Orange is the New Black by Piper Kermin


Cute, sweet, middle class, blond, a graduate of Smith.  What’s she doing in the Pen? Misspent early adulthood with a high-living lover, Nora, who led her into in the drug smuggling trade. Piper extricated herself, or so she thought, and took up with Larry, a good guy.  Ten years later it all comes down and off she goes for 13 months to the Danbury Correctional Facility.  She’s determined to get through it intact, which means learning an insane new culture fast and keeping a low profile.  She has a fabulous support system, including a steady stream of books.  What a crash course and in the process she makes some really good friends among her fellow prisoners.  Also she sees close up how totally broken the system is. We get jailhouse recipes including cheesecake, craft projects, craftiness, meltdowns—what a gamut. Her tone remains pretty perky throughout, but reflection, regret, and anger creep in too, appropriately.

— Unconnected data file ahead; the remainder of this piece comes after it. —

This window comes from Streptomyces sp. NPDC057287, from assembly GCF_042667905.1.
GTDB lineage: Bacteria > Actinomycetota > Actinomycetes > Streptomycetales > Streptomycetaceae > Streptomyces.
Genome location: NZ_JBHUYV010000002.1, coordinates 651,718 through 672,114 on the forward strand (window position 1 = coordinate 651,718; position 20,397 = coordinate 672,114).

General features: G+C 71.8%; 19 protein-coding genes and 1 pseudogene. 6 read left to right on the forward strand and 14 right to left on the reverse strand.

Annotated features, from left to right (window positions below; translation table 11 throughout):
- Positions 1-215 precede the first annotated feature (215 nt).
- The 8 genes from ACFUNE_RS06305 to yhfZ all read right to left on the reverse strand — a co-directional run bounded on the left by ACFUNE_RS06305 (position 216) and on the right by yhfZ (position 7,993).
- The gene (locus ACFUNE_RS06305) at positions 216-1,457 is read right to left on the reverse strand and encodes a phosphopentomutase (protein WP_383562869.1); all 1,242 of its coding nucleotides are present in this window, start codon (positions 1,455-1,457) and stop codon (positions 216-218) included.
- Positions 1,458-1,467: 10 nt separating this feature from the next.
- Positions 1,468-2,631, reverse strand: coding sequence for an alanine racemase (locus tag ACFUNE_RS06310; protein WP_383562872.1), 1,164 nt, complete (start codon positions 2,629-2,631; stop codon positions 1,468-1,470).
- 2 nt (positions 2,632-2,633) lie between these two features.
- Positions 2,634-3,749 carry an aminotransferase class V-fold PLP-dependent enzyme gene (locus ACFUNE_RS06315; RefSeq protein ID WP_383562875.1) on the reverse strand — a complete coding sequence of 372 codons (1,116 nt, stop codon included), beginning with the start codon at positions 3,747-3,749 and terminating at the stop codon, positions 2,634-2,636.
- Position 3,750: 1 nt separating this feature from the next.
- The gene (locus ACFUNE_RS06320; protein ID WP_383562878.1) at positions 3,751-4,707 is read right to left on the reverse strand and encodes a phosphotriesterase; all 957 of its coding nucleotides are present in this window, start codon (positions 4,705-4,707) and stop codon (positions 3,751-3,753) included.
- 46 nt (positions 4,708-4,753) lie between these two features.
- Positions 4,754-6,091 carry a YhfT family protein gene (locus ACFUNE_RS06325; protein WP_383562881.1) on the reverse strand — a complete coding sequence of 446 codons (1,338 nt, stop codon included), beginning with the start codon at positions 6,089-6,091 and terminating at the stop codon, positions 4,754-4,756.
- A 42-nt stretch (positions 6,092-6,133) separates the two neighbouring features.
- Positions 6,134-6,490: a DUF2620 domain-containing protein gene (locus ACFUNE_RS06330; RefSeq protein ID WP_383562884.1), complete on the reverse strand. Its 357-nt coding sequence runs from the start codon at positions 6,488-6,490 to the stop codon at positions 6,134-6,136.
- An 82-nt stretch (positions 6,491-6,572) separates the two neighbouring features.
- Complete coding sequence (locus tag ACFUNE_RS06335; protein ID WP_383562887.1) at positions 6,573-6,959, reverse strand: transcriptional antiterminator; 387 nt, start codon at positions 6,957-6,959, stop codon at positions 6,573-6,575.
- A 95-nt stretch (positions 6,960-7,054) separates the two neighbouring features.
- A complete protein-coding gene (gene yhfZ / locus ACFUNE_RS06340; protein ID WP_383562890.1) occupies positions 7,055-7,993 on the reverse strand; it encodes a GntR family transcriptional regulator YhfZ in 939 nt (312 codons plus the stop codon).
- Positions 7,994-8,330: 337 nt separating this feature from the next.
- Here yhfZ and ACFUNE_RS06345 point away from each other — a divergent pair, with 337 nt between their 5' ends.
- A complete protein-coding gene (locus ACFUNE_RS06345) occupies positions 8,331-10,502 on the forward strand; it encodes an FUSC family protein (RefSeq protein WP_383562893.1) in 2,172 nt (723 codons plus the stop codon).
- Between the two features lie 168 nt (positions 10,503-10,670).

Far From the Tree by Andrew Solomon

   Far From the Tree (CD version)

I think I've been waiting for this book my entire life. It covers almost everything that fascinates, puzzles, and concerns me about the human condition. Subtitled: Parents, Children, and the Search for Identity--sounds pretty straightforward. But what parents, what children, and what incredible challenges: autism, schizophrenia, deafness, dwarves, transgender, children of rape, children who commit crimes. How can they cope, how do they feel, what might be positive about such dire circumstances? The book is full of paradoxes, like parents who say their lives are deeply enriched by their very damaged children. Many moral tangles, many heartbreaking tales. Solomon weaves stories and science and philosophy seamlessly. We hear his story, too--a gay man who finally makes peace with his family, and starts one of his own. 700 plus pages, plus 260 of notes, index and bibliography. I raced through it but had the chance to savor on CD (many CDs) and loved the author’s delivery in which emotion broke through his reserve,e subtly but palpably.